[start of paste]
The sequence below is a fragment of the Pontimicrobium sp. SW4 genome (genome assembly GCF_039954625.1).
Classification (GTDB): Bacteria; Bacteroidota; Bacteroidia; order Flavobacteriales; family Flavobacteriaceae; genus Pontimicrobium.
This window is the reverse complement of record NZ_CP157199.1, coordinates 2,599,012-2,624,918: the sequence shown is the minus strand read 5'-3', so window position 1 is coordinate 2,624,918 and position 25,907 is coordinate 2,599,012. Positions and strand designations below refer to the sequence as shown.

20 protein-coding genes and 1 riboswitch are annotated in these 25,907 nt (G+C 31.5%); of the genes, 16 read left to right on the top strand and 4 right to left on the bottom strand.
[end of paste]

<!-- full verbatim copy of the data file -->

The sequence below is a fragment of the Pontimicrobium sp. SW4 genome (genome assembly GCF_039954625.1).
Classification (GTDB): Bacteria; Bacteroidota; Bacteroidia; order Flavobacteriales; family Flavobacteriaceae; genus Pontimicrobium.
This window is the reverse complement of record NZ_CP157199.1, coordinates 2,599,012-2,624,918: the sequence shown is the minus strand read 5'-3', so window position 1 is coordinate 2,624,918 and position 25,907 is coordinate 2,599,012. Positions and strand designations below refer to the sequence as shown.

20 protein-coding genes and 1 riboswitch are annotated in these 25,907 nt (G+C 31.5%); of the genes, 16 read left to right on the top strand and 4 right to left on the bottom strand.